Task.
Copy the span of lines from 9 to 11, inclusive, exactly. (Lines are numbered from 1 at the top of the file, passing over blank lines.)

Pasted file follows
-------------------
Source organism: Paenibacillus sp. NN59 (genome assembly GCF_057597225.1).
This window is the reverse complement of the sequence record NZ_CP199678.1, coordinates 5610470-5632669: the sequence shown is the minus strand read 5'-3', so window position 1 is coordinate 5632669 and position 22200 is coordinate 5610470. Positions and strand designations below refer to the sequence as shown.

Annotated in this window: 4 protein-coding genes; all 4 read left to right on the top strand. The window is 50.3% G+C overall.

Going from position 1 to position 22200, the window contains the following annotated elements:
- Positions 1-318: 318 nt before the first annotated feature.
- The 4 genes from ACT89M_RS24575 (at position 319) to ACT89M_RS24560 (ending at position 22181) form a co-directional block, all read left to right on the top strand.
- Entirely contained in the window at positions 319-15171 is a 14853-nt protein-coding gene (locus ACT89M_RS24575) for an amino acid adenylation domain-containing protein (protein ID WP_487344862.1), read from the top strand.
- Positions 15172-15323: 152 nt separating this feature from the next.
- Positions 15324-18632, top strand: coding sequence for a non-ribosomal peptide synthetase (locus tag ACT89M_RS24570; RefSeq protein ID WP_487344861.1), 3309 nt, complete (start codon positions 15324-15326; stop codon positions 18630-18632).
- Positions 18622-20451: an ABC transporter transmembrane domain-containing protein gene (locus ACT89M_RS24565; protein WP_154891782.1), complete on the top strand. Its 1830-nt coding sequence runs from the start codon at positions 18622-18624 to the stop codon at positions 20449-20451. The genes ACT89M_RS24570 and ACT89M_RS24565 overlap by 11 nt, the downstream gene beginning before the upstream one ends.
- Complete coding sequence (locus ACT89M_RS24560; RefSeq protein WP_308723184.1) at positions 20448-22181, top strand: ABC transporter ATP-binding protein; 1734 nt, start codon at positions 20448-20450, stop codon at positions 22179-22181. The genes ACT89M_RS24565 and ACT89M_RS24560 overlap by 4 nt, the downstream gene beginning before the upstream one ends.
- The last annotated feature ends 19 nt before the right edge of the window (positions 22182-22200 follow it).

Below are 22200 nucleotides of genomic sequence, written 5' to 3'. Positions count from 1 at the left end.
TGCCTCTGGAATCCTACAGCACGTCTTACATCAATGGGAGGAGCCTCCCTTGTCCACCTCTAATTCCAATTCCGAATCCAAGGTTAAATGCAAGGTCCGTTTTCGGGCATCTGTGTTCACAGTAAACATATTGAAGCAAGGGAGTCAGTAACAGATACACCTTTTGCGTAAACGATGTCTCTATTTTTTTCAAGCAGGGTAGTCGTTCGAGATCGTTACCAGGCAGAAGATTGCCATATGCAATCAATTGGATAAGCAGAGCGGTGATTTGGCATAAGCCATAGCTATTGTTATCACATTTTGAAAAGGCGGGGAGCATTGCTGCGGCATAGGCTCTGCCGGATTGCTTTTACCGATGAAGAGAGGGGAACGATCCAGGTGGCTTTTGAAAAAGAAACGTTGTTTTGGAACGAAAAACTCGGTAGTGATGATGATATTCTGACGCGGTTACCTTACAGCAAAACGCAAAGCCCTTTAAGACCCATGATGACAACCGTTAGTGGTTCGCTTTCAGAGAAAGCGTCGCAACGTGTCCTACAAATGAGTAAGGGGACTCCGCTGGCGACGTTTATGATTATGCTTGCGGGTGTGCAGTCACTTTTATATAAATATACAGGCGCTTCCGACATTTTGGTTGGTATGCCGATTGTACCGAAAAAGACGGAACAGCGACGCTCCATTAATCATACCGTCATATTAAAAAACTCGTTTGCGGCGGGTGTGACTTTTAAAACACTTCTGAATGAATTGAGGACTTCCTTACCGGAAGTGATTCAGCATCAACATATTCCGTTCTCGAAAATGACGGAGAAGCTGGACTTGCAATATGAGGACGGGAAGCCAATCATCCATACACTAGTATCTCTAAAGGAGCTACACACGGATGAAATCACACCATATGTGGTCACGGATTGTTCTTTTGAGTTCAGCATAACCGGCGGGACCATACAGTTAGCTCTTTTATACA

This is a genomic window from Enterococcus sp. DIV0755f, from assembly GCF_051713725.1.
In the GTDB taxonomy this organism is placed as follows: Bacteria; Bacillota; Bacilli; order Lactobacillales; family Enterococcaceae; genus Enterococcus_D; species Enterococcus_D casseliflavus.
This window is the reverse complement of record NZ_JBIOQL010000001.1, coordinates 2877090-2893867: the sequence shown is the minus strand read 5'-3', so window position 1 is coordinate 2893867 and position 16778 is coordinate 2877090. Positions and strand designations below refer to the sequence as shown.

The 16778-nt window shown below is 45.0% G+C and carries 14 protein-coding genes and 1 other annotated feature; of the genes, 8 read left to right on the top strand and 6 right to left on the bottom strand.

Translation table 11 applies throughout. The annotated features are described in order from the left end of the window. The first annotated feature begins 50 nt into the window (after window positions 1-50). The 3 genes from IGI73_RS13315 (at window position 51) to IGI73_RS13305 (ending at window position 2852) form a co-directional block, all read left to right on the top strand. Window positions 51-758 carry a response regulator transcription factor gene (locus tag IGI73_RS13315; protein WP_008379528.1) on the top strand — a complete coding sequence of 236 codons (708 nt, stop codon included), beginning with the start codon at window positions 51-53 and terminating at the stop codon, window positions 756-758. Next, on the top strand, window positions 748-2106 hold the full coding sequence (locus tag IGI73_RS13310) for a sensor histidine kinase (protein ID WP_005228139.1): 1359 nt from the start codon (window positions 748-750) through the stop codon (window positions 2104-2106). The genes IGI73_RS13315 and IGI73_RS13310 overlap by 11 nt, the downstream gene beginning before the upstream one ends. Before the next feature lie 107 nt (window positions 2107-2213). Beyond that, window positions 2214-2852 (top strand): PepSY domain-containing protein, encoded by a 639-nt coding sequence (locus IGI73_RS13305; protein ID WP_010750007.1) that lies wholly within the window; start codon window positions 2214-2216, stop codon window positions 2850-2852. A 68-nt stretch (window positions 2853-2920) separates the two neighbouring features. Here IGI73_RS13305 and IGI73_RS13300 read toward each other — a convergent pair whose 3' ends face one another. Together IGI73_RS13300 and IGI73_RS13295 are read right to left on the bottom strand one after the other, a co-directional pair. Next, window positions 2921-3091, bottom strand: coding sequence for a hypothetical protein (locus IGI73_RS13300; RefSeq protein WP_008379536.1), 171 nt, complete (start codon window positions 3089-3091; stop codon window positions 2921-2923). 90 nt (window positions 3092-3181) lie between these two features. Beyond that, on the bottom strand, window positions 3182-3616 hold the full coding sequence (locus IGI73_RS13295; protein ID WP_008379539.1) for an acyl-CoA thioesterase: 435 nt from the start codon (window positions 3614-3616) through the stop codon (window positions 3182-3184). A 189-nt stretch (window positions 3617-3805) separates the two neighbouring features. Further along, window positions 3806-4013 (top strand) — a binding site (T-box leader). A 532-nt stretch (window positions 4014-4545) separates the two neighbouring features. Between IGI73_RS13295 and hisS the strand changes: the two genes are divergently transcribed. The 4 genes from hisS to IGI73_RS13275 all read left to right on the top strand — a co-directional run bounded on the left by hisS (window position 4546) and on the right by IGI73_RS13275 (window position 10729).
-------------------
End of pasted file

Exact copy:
- Positions 15324-18632, top strand: coding sequence for a non-ribosomal peptide synthetase (locus tag ACT89M_RS24570; RefSeq protein ID WP_487344861.1), 3309 nt, complete (start codon positions 15324-15326; stop codon positions 18630-18632).
- Positions 18622-20451: an ABC transporter transmembrane domain-containing protein gene (locus ACT89M_RS24565; protein WP_154891782.1), complete on the top strand. Its 1830-nt coding sequence runs from the start codon at positions 18622-18624 to the stop codon at positions 20449-20451. The genes ACT89M_RS24570 and ACT89M_RS24565 overlap by 11 nt, the downstream gene beginning before the upstream one ends.
- Complete coding sequence (locus ACT89M_RS24560; RefSeq protein WP_308723184.1) at positions 20448-22181, top strand: ABC transporter ATP-binding protein; 1734 nt, start codon at positions 20448-20450, stop codon at positions 22179-22181. The genes ACT89M_RS24565 and ACT89M_RS24560 overlap by 4 nt, the downstream gene beginning before the upstream one ends.